A couple of years ago, my partner and I stayed at Superior Views in Rossport, Ontario for an anniversary weekend getaway. The most memorable experience of the trip was the incredible night sky. Rossport is a small Northern Ontario village on the shores of Lake Superior that is almost completely devoid of light pollution. I had never in my life witnessed a sky so chalk full of stars! We marveled in awe, standing with heads tilted upward while wrapped in a single blanket. All we could articulate was an occasional whispered “wow” to each other. Since then, we’ve had a few “sky dates”. Meteor showers, searching for the aurora borealis, sunsets, but nothing has measured up to that one night in Rossport.

So, when my sister asked me to join her, her kids, and our mom to stay at Nestled in Nature B&B in Rossport during the Perseid meteor shower, I jumped at the chance. She planned the trip at the most ideal time. It was predicted that the 2021 Perseid meteor shower would produce the most meteors in the predawn hours of August 11, 12, and 13.

Nestled in Nature B&B is at the first left once you cross the bridge to Nicol Island. As we pulled in, I immediately found that the place was quite aptly named. It was on a hill above and among the treetops. Raspberry bushes lined the driveway and chipmunks chased each other around the shrubbery. Below the B&B was a beautiful beach with a communal firepit which would have offered an ideal sunset atmosphere around a crackling fire if not for the fire ban at the time.

The overcast clouds started to make me nervous that we might not get to see the meteor shower, and after checking forecasts for the area I grew more optimistic. After a delicious dinner my sister whipped up, a couple glasses of wine, and some catching up, our host Claire started up the sauna. It was the perfect beginning to what would end up being an incredible night.

The sweet smell of cedar emanated in the air as the sauna reached a comfortable yet steamy temperature and I felt all stress melt away. Upon exiting the sauna, the cool evening air felt so refreshing, it invigorated me for hours of sky viewing. We settled in on deck chairs and it didn’t take long before we spotted our first meteor shooting across the sky. I set my camera with tips I received from this article about how to photograph the Northern Lights (Thanks Colin). We really lucked out and the sky was completely clear. We witnessed many meteors throughout the few hours, I wish I would have kept track just how many. It truly was an incredible experience and one that we all agreed to return to do again next year.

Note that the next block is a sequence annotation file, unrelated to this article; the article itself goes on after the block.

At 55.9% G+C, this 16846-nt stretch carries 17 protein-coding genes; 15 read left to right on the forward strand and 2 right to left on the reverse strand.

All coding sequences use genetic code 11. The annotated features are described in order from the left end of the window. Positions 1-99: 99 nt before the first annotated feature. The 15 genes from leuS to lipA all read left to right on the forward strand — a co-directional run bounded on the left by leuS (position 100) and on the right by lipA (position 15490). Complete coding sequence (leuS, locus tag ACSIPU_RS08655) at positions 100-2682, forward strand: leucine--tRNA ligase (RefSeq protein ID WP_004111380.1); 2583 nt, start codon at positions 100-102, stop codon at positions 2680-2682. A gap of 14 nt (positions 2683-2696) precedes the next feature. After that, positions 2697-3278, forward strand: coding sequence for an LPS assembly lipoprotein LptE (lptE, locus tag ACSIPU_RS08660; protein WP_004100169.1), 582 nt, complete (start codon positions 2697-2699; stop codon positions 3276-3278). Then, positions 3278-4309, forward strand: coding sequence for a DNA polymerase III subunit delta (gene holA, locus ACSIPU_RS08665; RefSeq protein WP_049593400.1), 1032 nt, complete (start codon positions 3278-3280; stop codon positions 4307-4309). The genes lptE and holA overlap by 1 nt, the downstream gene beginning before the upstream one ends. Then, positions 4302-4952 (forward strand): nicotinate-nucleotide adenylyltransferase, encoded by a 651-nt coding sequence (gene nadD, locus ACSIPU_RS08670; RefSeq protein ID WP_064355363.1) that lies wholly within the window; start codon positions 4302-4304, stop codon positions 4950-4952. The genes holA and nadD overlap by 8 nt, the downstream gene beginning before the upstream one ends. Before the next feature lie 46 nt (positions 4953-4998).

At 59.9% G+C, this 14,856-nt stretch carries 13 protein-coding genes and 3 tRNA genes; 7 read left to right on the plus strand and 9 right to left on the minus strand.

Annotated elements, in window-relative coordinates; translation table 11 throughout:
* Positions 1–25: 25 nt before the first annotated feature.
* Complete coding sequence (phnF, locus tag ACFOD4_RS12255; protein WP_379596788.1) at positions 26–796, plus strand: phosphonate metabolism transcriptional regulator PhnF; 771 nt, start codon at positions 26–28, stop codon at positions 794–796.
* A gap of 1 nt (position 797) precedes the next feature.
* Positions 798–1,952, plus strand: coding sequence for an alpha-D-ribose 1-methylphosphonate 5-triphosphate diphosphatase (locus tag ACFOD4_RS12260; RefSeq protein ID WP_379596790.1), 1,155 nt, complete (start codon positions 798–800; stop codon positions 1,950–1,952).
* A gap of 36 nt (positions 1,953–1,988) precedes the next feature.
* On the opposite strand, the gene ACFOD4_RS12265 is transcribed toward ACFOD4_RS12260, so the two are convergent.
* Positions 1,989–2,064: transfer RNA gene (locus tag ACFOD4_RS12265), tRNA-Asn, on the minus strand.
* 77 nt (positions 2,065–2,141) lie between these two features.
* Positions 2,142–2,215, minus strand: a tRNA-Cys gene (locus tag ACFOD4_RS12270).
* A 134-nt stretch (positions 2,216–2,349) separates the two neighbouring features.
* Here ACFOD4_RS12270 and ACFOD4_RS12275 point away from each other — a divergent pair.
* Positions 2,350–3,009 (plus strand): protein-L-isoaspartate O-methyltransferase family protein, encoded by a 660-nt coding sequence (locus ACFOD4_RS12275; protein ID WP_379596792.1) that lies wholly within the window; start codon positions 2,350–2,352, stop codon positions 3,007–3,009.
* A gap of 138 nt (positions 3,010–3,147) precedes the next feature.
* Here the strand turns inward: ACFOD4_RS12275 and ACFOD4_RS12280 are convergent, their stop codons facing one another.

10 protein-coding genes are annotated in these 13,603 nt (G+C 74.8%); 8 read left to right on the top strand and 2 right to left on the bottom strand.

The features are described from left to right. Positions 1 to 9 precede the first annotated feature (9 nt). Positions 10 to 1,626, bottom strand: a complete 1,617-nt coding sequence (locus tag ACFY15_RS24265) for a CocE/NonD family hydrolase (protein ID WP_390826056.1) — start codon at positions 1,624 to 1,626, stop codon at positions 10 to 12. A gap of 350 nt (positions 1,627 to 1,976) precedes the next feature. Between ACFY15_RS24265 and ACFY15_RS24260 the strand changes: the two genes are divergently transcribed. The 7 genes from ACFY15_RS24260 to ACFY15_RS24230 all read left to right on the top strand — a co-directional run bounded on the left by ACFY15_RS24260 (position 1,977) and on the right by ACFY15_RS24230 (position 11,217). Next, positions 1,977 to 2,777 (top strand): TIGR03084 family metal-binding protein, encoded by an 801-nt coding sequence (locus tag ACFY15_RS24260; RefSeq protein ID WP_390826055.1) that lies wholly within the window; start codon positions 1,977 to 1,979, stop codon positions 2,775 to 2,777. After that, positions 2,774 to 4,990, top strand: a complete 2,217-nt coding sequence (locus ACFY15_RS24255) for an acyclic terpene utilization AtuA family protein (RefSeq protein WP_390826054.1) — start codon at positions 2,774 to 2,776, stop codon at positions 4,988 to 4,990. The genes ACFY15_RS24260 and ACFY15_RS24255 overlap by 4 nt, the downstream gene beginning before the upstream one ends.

We couldn’t leave Rossport without first visiting the iconic Island Pottery. It has long been a must-stop for visitors to Rossport to peruse the clay works of Tim Alexander. Intricate vessels in earthy tones each handmade and unique. It was impossible to leave there empty handed. I ended up bringing home a beautiful brown and bronzy plant pot decorated with subtle dark leaves and a earthy blue butter keeper. I’ve had my eye on a butter bell for a while but this far exceeded anything I would ever get on Amazon. I know I will cherish these items forever and they will always remind me of my first Perseid meteor shower.

Fun facts about the Perseid Meteor Shower

  • The debris that creates the Perseid meteor shower originated from the Swift-Tuttle comet.
  • Swift-Tuttle is more than twice the size of the asteroid theorized to have led to the extinction of the dinosaurs. Its nucleus is 16 miles (26 kms) across.
  • During its peak there could be up to 100 meteors per hour.
  • Meteor streaks travel 37 miles (59 km) per second.
  • It gets its name from the constellation Perseus the Hero because Perseids radiant point appear to come from that point in the sky.
  • Perseid is active from July to August and peaks in mid-August

If you’re interested in planning a trip around the Perseids meteor shower yourself, the next peak will be the evenings of August 11-12, 2022. For some great sky viewing places around Lake Superior, you can go to the Trip Planner Map and use the “Star Gazing” filter under Activities for some designated dark sky locations, places low on the Bortle scale, observatories, and planetariums. You can also visit websites with light pollution maps like this one to help you scout out some ideal spots that will offer a greater chance of a spectacular meteor light show.

Image from www.lightpollutionmap.info